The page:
Trusting the Silence
“I’ve always liked quiet people. You never know if they’re dancing in a daydream or if they’re carrying the weight of the world.”
Around the same time Fran and I were cleaning, or, in my case, not cleaning, our homes, I met Sharon. She was also an educator, a speech therapist, and I worked closely with her as I started the very first special education class in our elementary school.
Initially, it struck me as ironic that she was a speech therapist, because she was very quiet and shy. This wasn’t an issue in her work with the students but was evident whenever speaking with her or in observing her interactions in the teacher’s room. There, she’d usually sit silently, often a bit out of reach, responding to any query but not initiating conversations. Most teachers, by nature, have to be outgoing, with a lot of social energy. Sharon was unusual compared to the rest of us. Though she was constantly in and out of classrooms, when she’d enter and remove a child for their therapy, it was as if a butterfly had fluttered in and somehow magically transported the human weight of a seven-year-old to another location. Her presence, as you can imagine, was very calming for the children. But whenever I tried to have a conversation that didn’t involve our shared students, I had to work hard to draw her out or speak at length. I knew she was shy but hadn’t figured out how to break through that social barrier. Drawn to her gentle presence, I kept looking for a way to connect.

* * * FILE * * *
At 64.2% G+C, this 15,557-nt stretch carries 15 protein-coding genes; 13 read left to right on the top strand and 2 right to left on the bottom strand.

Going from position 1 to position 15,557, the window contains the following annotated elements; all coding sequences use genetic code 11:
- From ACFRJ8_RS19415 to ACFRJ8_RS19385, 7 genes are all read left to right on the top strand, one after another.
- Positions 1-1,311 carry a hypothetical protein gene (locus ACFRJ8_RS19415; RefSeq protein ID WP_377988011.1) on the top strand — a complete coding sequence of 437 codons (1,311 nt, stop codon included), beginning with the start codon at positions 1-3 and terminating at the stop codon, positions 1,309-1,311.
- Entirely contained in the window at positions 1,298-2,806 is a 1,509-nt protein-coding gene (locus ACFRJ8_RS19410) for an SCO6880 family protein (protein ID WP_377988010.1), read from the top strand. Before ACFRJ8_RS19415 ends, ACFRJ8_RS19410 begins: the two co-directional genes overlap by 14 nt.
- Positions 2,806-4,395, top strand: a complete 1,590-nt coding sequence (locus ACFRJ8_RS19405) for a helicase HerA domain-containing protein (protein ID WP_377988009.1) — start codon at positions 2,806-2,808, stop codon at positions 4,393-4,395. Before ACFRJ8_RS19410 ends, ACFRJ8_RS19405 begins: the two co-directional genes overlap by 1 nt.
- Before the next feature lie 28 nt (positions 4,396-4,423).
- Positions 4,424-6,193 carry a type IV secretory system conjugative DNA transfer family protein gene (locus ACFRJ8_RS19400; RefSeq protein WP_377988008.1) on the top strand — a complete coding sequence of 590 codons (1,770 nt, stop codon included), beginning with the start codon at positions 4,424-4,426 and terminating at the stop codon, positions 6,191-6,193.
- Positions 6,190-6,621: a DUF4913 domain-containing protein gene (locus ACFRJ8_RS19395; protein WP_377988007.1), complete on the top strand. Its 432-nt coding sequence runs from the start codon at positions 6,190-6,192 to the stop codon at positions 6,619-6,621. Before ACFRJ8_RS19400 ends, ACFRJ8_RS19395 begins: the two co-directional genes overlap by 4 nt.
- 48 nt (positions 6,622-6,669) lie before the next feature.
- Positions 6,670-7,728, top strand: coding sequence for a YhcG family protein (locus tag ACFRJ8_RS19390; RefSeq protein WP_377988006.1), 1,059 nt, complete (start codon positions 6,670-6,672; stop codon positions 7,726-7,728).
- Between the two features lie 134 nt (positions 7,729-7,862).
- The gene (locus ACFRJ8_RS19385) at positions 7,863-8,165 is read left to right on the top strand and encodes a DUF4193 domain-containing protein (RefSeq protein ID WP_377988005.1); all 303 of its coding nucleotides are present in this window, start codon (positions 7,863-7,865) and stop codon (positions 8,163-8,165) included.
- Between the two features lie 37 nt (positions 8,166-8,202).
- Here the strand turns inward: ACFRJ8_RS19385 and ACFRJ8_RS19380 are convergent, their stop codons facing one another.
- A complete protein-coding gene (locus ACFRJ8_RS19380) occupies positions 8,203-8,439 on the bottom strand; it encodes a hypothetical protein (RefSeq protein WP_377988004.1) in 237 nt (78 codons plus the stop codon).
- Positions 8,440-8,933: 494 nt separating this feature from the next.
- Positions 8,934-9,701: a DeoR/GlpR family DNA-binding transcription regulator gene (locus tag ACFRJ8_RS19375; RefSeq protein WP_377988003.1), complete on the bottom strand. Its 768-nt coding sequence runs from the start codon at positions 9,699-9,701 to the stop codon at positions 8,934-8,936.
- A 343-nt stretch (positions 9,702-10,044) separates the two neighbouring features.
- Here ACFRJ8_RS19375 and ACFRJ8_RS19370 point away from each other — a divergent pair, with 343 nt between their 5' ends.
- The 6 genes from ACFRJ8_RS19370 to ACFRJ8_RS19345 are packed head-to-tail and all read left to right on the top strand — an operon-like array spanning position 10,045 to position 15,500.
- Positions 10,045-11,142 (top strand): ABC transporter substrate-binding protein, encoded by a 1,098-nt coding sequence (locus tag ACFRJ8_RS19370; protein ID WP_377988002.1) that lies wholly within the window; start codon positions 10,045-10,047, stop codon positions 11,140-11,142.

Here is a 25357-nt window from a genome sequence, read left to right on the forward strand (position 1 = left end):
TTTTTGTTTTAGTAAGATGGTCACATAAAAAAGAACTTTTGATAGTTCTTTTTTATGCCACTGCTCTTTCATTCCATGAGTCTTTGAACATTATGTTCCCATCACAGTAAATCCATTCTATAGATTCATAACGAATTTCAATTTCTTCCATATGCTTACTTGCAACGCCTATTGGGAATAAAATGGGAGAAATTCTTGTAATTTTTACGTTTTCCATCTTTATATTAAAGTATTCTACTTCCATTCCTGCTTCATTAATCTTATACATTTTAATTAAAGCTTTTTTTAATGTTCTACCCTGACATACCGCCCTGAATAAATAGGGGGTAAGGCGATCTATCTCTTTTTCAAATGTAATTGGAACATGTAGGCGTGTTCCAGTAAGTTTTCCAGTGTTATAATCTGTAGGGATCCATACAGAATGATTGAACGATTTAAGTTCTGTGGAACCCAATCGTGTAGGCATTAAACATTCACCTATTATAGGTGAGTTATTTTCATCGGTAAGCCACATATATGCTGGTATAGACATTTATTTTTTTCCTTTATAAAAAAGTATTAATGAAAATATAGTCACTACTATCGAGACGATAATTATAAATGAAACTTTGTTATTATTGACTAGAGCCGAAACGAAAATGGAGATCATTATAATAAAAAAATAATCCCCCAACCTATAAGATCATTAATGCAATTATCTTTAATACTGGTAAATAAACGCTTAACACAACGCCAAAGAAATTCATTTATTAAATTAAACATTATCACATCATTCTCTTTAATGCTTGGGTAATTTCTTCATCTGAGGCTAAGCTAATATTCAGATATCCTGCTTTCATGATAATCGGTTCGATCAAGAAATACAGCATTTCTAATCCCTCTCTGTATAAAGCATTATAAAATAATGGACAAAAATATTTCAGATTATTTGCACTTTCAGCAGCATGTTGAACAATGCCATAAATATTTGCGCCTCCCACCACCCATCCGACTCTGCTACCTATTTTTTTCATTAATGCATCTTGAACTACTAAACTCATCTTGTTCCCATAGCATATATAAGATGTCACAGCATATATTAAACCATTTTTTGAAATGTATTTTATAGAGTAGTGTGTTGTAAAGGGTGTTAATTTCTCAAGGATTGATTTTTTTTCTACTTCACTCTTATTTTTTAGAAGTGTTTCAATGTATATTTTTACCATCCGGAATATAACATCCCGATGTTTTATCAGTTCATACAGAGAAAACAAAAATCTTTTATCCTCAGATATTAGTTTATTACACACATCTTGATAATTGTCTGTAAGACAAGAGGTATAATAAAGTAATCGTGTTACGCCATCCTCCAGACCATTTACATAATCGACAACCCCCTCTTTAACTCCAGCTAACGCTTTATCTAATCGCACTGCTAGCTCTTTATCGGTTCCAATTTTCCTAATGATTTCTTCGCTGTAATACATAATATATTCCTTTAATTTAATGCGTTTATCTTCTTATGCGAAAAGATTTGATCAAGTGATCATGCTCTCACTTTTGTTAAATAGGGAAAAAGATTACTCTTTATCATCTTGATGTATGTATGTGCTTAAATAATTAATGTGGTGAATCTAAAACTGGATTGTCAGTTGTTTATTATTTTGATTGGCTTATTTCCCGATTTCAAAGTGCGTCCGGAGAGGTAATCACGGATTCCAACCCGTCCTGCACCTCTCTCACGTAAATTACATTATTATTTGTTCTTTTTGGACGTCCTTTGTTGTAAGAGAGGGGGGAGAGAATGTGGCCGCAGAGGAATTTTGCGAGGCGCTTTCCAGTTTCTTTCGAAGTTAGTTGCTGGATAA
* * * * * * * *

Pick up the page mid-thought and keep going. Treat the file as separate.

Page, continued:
Sharon had her first child before I did, and when her daughter was nine months old, Sharon mentioned that her mother-in-law was coming to visit. She seemed, in her subdued way, to be in a bit of a panic about the state of her housekeeping. She was working full time, and perhaps experiencing a bit of the chaos I would face in another year; how to manage it all. I had the sense that she might be a casual housekeeper like myself. Turns out she wasn’t; she was just an overworked professional with a child at home and the upcoming visit from a relative was a stressful situation.
I somewhat aggressively invited myself over to help spiff up the house and impress her husband’s mother. I hoped we’d be more comfortable around one another outside of school. That opening was the beginning of our friendship. The cleaning was the perfect ice breaker; we didn’t have to talk much, her daughter was very entertaining, and the shared tasks did its job of making us more comfortable outside of our professional environment.
We began spending time together with our children, gathering in parks and in one another’s homes and enjoying watching our kid’s interactions. I was usually the initiator, but Sharon seemed to enjoy our shared interests. She was a wonderful model of a calm and loving parent, providing her kids, all of them brilliant, with tremendous creative and open-ended learning experiences. While I tended, in perfect teacher mode, to constantly provide my children with more structured opportunities outside of school, Sharon’s home was a very different environment; more open, yet with stimulating materials the children could manipulate themselves. That inspired me to try different activities and opportunities for my own children.